[This set up has been tested on SQL Developer 18.3 and Oracle RDBMS 11G. I strongly suggest you not to use any version of SQL Developer older than 18.3 because there are bugs that prevent testing exceptions in functions]
It happened a few days ago. I woke up and decided “Enough! Now I really want to set up a proper database unit testing environment for SQL Developer, fixing all the obstacles by myself!”. The point is that by following Oracle instructions you can quickly get your unit test repository up and running for your small local project but for sure not in a corporate environment where more requirements and restrictions apply.
What I mean is: how likely is to have SYS database access, which is required (and lightly overlooked by Oracle as a requirement) in order to create the UT repository with SQL Developer? Even if you do have SYS access, I strongly encourage you to go through the article because there are some tweaks that might be useful to make your environment work better.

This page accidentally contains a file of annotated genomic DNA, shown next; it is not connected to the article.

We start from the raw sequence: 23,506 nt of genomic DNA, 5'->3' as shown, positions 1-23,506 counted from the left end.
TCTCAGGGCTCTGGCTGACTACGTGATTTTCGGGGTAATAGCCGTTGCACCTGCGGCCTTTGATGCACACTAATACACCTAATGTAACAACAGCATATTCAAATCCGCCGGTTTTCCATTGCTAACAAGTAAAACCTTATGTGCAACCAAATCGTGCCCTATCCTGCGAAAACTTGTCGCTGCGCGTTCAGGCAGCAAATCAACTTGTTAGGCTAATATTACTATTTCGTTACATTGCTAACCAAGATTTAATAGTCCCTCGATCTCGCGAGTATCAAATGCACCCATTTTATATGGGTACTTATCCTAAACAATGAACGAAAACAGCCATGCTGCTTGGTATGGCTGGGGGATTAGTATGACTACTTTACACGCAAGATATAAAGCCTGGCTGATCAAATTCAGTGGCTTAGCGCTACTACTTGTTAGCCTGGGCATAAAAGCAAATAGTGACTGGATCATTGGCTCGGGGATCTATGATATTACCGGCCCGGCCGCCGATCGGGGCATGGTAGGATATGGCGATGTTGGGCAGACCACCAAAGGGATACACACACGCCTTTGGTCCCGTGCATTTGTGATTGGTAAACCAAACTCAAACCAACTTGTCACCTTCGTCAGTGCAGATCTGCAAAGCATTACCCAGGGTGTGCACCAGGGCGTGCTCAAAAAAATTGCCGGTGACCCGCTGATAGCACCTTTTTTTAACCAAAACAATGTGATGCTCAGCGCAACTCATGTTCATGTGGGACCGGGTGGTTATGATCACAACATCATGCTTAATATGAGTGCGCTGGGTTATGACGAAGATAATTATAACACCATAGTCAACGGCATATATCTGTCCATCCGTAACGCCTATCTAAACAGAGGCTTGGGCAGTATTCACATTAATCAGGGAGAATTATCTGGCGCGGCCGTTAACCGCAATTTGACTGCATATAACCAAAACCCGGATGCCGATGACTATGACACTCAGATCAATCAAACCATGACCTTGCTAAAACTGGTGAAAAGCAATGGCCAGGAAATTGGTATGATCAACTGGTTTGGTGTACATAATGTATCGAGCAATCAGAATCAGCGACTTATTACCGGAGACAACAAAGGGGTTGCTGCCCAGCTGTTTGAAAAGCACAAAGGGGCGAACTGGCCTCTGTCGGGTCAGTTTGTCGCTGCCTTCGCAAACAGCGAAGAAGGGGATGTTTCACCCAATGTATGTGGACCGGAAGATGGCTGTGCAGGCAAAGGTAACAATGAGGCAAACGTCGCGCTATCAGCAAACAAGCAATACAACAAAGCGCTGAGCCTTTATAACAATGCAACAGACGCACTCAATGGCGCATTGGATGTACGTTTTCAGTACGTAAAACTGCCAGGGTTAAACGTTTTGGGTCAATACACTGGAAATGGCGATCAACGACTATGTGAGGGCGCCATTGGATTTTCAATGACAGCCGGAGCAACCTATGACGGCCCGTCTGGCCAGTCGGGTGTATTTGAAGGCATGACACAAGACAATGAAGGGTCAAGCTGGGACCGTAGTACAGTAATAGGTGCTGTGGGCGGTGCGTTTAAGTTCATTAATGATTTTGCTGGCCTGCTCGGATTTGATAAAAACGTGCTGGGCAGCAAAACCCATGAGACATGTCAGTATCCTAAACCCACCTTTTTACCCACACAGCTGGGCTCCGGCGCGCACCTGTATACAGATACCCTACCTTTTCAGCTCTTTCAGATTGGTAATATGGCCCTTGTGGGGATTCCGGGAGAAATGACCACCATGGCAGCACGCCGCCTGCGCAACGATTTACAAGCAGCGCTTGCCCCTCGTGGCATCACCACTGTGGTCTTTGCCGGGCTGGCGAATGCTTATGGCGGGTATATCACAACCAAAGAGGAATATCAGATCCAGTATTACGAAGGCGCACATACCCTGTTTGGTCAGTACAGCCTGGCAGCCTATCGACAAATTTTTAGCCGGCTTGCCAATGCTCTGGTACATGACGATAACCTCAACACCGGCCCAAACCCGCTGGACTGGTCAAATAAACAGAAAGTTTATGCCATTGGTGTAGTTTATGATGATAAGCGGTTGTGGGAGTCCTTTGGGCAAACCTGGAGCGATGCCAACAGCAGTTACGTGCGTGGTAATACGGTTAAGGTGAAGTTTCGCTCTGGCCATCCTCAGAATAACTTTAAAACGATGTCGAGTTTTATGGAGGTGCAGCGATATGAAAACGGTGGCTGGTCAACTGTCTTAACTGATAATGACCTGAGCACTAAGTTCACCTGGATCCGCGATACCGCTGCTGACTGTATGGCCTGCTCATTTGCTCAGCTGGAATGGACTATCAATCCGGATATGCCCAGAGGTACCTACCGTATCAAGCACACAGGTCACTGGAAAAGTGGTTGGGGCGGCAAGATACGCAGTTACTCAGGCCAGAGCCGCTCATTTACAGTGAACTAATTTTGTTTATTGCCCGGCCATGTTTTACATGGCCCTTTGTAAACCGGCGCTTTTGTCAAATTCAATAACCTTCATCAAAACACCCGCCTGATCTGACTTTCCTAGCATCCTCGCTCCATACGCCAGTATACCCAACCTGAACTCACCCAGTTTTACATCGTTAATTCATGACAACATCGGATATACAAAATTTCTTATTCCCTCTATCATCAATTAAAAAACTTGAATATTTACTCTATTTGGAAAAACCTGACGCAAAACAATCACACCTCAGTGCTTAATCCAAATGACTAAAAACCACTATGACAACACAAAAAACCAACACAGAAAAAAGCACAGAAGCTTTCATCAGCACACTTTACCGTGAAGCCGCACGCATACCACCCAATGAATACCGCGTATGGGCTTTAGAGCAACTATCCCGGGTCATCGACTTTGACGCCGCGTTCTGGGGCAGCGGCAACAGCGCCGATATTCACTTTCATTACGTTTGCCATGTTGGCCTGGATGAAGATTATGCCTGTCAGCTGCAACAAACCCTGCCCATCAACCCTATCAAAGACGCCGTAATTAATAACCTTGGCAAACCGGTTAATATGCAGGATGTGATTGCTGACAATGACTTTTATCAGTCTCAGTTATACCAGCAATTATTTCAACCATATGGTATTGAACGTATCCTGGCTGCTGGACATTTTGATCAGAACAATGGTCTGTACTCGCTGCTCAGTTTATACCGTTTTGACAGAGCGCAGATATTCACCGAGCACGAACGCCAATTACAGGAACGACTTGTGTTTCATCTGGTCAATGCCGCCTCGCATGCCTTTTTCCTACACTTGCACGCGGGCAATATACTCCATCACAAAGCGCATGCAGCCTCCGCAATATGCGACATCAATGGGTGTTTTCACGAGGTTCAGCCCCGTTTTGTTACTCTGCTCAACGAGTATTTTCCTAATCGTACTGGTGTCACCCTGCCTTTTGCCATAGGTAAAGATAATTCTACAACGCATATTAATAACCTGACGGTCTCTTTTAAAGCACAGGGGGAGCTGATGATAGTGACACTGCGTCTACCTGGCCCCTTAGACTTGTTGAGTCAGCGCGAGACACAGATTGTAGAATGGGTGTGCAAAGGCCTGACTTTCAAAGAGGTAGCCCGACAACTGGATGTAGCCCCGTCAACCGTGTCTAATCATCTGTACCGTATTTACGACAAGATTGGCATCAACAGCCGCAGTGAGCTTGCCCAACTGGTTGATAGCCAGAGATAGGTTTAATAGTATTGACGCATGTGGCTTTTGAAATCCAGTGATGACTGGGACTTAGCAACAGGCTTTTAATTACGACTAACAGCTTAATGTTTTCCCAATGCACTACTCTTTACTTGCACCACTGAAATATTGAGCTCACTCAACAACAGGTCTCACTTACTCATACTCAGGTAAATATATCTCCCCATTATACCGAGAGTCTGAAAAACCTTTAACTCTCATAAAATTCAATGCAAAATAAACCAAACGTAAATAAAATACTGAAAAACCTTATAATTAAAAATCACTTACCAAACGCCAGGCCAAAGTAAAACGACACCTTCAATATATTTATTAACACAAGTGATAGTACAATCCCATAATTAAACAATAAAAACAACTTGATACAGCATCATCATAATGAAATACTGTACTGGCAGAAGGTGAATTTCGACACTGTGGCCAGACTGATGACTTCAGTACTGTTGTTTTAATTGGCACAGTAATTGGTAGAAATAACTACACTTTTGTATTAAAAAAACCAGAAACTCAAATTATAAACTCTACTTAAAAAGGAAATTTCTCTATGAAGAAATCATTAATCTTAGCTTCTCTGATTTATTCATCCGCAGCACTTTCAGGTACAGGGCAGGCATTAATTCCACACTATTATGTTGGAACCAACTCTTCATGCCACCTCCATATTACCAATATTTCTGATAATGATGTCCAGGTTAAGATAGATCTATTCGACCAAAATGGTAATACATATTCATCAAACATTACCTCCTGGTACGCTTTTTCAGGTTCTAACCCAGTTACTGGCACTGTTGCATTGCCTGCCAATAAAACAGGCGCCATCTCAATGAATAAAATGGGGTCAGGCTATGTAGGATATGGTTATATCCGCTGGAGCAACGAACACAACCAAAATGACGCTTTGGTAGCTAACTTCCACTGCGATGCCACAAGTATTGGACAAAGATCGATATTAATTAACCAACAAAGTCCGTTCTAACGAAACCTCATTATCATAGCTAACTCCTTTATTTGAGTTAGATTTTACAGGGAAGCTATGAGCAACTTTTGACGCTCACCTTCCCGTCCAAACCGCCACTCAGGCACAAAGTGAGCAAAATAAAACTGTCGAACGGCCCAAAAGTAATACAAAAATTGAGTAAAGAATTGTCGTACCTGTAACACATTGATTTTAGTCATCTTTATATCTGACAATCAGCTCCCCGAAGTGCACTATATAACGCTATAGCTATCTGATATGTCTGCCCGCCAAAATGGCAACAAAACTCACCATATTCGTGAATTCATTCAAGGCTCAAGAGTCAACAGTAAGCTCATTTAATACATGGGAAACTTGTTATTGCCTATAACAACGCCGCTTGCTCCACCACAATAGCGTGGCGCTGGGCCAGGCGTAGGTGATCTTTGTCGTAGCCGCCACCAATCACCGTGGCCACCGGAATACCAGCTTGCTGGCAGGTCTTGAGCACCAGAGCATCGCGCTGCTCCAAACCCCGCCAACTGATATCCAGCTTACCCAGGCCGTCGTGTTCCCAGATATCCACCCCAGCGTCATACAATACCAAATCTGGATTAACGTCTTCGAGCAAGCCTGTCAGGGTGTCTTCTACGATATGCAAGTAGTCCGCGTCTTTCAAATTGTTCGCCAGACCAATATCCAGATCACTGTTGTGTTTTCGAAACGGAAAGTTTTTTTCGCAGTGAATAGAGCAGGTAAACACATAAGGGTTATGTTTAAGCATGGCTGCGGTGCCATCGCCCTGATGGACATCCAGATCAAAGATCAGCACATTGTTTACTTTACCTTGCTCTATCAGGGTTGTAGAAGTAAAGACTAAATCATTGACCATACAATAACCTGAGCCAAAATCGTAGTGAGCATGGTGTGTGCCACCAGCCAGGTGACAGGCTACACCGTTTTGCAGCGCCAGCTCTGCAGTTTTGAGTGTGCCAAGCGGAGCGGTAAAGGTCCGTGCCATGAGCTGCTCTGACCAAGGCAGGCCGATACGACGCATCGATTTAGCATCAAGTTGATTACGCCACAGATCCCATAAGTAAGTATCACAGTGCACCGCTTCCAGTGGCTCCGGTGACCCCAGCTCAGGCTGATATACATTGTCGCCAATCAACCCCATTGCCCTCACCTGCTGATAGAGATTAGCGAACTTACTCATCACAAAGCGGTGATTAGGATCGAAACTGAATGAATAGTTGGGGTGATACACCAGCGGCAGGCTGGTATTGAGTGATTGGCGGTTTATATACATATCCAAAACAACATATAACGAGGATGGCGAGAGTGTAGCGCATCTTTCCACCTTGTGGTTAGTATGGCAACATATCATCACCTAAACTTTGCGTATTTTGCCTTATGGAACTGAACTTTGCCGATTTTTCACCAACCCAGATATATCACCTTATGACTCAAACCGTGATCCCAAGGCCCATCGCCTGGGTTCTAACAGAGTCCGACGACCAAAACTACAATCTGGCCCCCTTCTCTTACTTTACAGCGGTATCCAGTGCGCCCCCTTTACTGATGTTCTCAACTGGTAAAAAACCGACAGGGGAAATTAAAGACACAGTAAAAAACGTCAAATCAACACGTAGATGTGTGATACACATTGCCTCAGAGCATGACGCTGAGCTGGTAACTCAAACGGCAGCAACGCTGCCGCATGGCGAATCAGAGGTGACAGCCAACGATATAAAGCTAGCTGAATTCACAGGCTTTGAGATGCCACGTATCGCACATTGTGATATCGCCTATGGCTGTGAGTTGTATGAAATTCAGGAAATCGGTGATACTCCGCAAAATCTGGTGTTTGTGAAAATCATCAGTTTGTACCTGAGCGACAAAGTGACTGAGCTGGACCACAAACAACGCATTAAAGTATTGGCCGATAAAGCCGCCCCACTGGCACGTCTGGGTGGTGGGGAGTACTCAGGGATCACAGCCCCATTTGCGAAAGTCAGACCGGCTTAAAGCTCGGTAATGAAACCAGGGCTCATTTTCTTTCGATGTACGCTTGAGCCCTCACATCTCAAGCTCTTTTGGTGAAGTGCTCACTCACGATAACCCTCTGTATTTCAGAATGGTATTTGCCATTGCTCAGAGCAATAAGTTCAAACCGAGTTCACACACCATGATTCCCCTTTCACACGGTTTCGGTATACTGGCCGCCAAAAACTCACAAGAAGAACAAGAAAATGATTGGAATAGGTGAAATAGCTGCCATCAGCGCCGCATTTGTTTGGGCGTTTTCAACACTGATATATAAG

This post wants to be a full set up guide to help who wants to get serious about unit testing with SQL Developer and set up a proper repository to use in a corporate production environment. I’ve spent quite some time to solve different issues with SQL Developer, find a way to make it work in a real multi-project environment, understand what’s under the hood and overcome some product limitations. This post is the result of all my findings in this matter. Obviously, I’ve also taken some decisions you can agree with or not, feel free to change anything according to your needs.
Obviously, if you have SYS access and/or want to set up the unit testing framework for just one project, you can skip the initial steps and fly directly to the Unix configuration section.
I really hope this can help you save time and be up and running quickly with a big smile on your face.
Go grab a coffee and let’s start.